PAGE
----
The Week Ahead

  1. The New Look, a biographical drama series about Christian Dior and other fashion icons, including Coco Chanel and Pierre Balmain, as they navigate the fashion world during World War II (premieres Wednesday on Apple TV+)
  2. I Heard Her Call My Name, by Lucy Sante, a memoir about coming to terms with gender identity and navigating a journey of transition (out Tuesday)
  3. Bob Marley: One Love, a biopic chronicling the life of the acclaimed reggae singer and songwriter (in theaters Wednesday)

More in Culture

  • How a playwright became one of the most incisive social critics of our time
  • Toby Keith had more to talk about than his politics.
  • “I don’t know if I can call myself a mom.”
  • Six books about winter as it once was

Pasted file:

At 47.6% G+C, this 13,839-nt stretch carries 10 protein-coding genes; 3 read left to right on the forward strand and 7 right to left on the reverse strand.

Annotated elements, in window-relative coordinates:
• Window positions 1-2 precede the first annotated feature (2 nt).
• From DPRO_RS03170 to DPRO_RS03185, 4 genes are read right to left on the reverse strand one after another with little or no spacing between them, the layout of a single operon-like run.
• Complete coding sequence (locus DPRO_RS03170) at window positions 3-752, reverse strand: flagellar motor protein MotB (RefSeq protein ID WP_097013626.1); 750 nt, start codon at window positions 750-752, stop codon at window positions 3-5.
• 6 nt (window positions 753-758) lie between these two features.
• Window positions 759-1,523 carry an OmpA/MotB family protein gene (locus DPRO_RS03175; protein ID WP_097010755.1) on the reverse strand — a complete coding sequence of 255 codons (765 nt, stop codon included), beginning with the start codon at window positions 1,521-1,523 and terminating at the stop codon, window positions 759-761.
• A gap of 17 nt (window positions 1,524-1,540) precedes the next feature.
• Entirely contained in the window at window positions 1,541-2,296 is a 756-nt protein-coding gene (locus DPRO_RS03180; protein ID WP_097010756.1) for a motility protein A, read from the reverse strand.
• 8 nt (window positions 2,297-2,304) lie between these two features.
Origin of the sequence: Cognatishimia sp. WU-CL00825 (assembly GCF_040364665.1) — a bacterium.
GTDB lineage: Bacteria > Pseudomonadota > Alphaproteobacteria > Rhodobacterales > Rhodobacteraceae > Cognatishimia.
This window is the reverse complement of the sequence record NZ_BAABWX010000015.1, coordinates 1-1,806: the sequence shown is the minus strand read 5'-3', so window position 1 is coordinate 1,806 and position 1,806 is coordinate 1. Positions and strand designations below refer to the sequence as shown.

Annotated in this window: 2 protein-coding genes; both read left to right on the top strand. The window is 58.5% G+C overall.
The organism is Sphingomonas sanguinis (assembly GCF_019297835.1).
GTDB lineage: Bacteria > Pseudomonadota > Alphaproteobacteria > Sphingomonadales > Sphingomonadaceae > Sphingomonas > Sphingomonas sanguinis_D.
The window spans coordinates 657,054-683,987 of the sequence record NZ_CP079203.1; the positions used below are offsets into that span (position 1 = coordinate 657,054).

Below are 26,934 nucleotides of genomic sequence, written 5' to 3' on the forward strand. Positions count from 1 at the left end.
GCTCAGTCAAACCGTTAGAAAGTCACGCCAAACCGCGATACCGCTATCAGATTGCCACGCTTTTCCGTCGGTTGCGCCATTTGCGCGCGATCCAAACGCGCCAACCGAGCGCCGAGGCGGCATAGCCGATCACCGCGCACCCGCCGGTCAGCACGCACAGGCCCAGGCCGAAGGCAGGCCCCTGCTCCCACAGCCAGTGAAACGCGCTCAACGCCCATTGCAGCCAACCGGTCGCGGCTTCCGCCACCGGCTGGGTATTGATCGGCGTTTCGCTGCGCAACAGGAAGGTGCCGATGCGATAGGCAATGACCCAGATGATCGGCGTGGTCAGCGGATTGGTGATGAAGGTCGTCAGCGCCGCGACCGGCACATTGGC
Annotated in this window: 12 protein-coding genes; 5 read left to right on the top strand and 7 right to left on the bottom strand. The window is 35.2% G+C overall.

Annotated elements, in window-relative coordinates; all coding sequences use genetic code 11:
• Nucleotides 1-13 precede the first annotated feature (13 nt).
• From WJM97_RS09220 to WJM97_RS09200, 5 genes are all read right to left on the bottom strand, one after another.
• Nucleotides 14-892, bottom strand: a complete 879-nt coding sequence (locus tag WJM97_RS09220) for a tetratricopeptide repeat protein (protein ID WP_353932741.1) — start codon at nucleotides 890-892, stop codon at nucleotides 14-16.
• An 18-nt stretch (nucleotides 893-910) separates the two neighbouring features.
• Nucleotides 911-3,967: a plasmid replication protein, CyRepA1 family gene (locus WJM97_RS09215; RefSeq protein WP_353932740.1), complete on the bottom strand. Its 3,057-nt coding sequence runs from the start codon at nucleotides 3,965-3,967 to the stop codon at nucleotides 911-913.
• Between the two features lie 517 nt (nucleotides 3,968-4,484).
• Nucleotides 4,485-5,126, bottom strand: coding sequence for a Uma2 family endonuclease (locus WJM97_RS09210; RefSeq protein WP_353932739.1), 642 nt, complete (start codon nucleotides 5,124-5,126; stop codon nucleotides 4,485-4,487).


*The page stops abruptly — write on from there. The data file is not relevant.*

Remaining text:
• 17 indie films you must see in 2024
  • What Joni Mitchell proved at the Grammys
  • What’s a kids’ fantasy show without wonder?
  • A Godzilla movie that’s actually terrifying
  • A rare moment Americans could all share
  • The SNL cameo that was a big miss

Catch Up on The Atlantic

  • The Supreme Court is eager to rid itself of this difficult Trump question.
  • Biden’s age is now unavoidable.
  • Zelensky finds a general.

Photo Album

Vacationers play paddleball on a beach backdropped by a darkening sky caused by smoke from nearby forest fires, in Viña del Mar, Chile, on February 2, 2024. Martin Thomas / Aton Chile / AP

Wildfires ravaged several areas in Chile, where the death toll has risen to at least 131 people. Our editor gathered photos of the destruction here.

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Stephanie Bai is an associate editor at The Atlantic.